Closed-Form Prediction of the Thermal and Structural Response of a Perimeter Column in a Fire

Spencer E. Quiel1, *, Maria E.M. Garlock2
1 Hinman Consulting Engineers Alexandria, VA, USA
2 Department of Civil and Environmental Engineering, Princeton University, Princeton, NJ, USA

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© Quiel et al.;

open-access license: This is an open access article distributed under the terms of the Creative Commons Attribution 4.0 International Public License (CC-BY 4.0), a copy of which is available at: This license permits unrestricted use, distribution, and reproduction in any medium, provided the original author and source are credited.

* Address correspondence to this author at the Hinman Consulting Engineers Alexandria, VA, USA. Tel: 703-416-6780; Fax: 703-836-4423; E-mail:;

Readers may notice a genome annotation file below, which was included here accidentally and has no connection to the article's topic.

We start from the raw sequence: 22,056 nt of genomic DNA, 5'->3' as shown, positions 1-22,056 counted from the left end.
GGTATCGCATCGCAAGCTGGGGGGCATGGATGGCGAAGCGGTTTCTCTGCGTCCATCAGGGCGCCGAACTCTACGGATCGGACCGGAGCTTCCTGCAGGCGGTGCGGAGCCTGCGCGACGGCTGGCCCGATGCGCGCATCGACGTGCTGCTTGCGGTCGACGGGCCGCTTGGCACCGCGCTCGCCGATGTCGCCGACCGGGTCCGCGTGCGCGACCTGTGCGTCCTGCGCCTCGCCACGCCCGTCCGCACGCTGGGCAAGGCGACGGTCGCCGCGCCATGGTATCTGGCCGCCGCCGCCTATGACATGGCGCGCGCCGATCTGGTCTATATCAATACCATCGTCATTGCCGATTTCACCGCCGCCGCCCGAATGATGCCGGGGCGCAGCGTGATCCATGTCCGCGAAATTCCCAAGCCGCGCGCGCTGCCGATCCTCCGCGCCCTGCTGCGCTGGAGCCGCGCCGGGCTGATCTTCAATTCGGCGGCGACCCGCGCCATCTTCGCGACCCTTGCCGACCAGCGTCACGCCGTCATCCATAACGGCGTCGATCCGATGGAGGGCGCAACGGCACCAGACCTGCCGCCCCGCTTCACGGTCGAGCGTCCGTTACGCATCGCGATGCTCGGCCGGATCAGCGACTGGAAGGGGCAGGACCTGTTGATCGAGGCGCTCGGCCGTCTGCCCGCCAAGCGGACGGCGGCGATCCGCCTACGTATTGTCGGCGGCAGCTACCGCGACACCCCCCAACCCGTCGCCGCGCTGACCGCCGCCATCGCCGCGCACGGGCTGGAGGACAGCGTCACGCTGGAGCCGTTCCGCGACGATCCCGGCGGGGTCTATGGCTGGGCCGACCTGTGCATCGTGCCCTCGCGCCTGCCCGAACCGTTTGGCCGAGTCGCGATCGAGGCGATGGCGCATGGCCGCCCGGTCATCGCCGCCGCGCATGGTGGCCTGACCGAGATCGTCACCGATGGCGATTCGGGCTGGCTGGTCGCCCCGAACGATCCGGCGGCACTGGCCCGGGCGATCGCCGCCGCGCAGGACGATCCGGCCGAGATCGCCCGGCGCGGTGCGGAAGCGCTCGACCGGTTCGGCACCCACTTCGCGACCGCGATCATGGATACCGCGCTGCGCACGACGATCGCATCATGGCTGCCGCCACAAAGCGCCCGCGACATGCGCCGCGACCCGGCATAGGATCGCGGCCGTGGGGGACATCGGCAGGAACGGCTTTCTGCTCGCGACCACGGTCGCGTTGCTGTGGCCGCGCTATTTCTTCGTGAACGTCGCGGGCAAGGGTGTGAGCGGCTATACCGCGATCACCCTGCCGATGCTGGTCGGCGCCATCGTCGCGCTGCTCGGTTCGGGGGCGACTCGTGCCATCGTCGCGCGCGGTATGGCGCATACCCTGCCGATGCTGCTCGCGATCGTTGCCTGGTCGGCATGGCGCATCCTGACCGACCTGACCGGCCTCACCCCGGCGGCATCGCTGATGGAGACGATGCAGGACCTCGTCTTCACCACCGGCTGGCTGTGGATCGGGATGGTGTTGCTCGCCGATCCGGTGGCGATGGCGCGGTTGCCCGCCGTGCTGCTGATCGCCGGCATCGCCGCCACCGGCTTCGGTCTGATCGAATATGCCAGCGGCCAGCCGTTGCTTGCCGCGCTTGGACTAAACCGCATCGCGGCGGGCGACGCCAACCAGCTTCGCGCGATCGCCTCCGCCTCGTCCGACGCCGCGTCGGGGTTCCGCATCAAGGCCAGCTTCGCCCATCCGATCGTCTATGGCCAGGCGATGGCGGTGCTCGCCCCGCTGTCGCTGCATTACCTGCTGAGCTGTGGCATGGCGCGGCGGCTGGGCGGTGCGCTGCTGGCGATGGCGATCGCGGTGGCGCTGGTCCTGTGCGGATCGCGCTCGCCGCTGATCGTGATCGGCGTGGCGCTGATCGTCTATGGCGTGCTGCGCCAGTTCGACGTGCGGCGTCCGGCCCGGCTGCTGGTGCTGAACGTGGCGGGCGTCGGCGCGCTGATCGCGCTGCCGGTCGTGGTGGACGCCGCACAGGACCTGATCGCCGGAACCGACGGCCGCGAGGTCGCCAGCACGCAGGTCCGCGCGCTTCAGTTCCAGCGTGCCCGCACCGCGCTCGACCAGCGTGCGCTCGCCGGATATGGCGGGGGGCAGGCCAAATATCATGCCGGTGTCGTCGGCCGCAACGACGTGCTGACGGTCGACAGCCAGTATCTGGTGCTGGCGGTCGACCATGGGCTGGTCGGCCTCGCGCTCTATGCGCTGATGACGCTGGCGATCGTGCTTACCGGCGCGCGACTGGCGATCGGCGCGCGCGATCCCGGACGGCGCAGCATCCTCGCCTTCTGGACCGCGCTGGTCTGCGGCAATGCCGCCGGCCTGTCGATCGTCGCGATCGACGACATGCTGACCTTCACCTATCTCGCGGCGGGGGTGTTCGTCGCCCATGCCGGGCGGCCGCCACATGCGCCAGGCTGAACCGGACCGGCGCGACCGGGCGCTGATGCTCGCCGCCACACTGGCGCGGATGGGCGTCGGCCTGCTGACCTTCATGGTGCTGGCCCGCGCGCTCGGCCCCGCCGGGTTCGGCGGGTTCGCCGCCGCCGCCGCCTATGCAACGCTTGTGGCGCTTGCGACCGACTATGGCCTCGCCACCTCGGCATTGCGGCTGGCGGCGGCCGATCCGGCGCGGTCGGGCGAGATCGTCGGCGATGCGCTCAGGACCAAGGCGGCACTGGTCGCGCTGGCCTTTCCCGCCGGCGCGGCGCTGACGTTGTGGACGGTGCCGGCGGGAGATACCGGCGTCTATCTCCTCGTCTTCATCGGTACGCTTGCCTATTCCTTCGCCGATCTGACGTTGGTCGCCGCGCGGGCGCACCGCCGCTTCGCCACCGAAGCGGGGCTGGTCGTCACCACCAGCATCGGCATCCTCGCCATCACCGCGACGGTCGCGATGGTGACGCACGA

This paper proposes a simplified closed-form methodology with which to predict the thermal and structural response of steel perimeter columns in high-rise building frames exposed to fire. Due to their orientation in the building compartment, perimeter columns are heated on three sides and will develop a thermal gradient through their crosssectional depth. Restraint of the thermal expansion associated with this gradient will cause these members to experience a combination of axial load (P) and bending moment (M), thus acting as beam-columns. At high temperatures, the thrudepth gradient will alter the plastic capacity and mechanical behavior of the perimeter column, leading to plastic P-M behavior that is not captured under the assumption of uniform cross-sectional temperature. Simplified methodologies are proposed to calculate the following: (1) the thru-depth temperature distribution that develops due to three-sided heating, (2) the gradient-induced changes in plastic capacity, and (3) the gradient-induced changes in demand (i.e. P and M). These methodologies are sufficiently simple for use in code-based design and can be implemented via a spreadsheet because they are closed-form. The individual results of each simple methodology as well as their combination are validated against the results of computational thermal and structural analysis, showing good agreement.